Recently, student attorneys in the Veterans Advocacy Law Clinic at WVU successfully appealed two denial of claim decisions by the United States Department of Veterans Affairs.
The first case involved Steven McCloud of Clarksburg. McCloud served in the United States Navy from 1999 to 2006 and was on active duty in Afghanistan from 2001 to 2006 before being honorably discharged.
In 2016, McCloud underwent sleep studies that concluded he suffered from sleep apnea. When he applied to the VA with a service-connected disability claim and associated benefits, McCord was turned down. That’s when he reached out the Veterans Advocacy Law Clinic.
WVU Law 2018 graduate Anthony Gutta, working with 2017 graduate Brad DeFlumeri, submitted additional evidence in support of McCloud’s claim. This included obtaining and submitting relevant treatment records from the Louis A. Johnson Veterans Affairs Medical Center in Clarksburg.
As a result, McCloud won his appeal and the VA awarded him his service-connected disability benefits.
“The students who handled my case were confident and worked hard for me from the beginning,” McCloud said. “They always made me feel like everything was going to be in my favor. I would definitely recommend the Veterans Advocacy Law Clinic to any veterans having trouble getting their cases resolved.”
The law clinic’s second successful recent case was for Elbert McCord of Cassville, a decorated veteran.
McCord served in the 1990-91 Gulf War, Operation Desert Shield/Desert Storm, where he suffered disabling physical injuries as the result of an in-service accident.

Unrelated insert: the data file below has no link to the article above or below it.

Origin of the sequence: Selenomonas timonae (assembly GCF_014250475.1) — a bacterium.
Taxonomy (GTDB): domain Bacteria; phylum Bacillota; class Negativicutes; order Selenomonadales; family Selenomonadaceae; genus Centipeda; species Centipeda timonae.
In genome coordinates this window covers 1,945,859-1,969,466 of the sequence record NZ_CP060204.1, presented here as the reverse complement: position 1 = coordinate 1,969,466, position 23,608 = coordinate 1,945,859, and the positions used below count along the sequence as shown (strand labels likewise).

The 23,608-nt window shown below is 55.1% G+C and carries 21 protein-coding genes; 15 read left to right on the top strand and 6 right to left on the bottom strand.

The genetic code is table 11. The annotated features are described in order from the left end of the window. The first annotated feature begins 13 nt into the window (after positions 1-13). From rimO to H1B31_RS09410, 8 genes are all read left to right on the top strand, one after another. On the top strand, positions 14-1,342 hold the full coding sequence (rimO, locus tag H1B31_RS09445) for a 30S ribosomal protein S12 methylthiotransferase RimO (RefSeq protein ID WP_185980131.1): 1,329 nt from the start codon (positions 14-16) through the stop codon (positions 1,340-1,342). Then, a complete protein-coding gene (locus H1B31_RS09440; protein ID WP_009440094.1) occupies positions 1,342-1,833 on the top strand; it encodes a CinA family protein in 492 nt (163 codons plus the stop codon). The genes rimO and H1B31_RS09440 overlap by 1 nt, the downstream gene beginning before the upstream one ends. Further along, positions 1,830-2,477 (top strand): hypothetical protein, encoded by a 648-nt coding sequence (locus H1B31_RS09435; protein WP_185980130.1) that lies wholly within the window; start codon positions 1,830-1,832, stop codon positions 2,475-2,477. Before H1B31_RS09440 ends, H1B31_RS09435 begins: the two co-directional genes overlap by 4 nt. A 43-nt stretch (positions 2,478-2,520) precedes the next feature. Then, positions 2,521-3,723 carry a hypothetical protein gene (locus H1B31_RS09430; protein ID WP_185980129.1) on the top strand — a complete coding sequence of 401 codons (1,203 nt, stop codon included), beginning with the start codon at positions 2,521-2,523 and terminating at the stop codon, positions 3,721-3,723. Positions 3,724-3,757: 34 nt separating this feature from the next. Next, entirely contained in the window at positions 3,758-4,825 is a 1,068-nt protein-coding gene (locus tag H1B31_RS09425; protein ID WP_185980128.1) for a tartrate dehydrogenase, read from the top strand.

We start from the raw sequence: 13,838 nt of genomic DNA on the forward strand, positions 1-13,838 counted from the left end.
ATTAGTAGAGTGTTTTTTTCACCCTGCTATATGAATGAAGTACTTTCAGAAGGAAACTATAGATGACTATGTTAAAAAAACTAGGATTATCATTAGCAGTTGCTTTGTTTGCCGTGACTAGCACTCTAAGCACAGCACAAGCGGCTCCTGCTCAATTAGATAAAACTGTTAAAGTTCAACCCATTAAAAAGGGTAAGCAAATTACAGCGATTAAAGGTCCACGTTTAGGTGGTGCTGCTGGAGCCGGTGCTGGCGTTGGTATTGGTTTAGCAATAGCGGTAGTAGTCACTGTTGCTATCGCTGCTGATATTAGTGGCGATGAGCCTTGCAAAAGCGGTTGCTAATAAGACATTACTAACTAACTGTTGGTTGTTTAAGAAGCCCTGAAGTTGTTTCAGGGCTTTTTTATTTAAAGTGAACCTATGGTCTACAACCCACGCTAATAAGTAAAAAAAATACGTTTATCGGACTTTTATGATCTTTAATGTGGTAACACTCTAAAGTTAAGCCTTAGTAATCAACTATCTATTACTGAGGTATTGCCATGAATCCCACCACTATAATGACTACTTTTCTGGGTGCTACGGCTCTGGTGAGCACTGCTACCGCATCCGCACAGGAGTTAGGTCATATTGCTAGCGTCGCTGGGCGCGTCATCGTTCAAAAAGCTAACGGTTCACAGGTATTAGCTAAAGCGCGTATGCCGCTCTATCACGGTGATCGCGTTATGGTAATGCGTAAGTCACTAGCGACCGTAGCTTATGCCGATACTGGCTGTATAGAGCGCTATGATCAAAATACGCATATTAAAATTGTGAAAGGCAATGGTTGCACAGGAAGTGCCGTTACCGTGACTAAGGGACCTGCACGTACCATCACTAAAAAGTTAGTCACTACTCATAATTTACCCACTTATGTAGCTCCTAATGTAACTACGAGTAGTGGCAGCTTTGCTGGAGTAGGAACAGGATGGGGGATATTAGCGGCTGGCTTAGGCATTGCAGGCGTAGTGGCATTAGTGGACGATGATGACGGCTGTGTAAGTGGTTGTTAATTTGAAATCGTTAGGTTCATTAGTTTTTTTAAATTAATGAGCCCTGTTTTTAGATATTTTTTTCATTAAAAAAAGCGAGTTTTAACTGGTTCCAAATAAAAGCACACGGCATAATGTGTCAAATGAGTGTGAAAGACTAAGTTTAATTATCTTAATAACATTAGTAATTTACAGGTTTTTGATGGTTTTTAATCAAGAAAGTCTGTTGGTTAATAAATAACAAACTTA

Following his honorable discharge from the Army, McCord could not maintain gainful employment due to his service-related disabilities. After his initial claim for benefits was denied by the VA, McCord’s case was taken up by the Veterans Advocacy Law Clinic.
Student attorneys Nicole Graybeal, Lexi Smith, Lexi Wiley and Brittany Given, all 2018 WVU Law graduates, handled McCord’s case. Their appeal included finding and filing additional evidence in support of his claim.
Ultimately, not only did the VA award McCord his benefits, they paid him a lump sum back payment of more than $40,000.
“The veterans clinic helped do something for me in six months that I had been trying to do by myself for years. It gave me a huge relief because I knew I wasn’t doing it alone anymore,” McCord said. “The students in the clinic talked me through everything and made the process much more personal. They took a weight off my shoulders, and I don’t have to struggle financially anymore.”
Student attorneys in the WVU Veterans Advocacy Law Clinic are supervised by Jennifer D. Oliva, a U.S. Army veteran and associate professor of law and public health. She has directed the clinic since 2016.
CONTACT: James Jolly
College of Law
Follow @WVUToday on Twitter.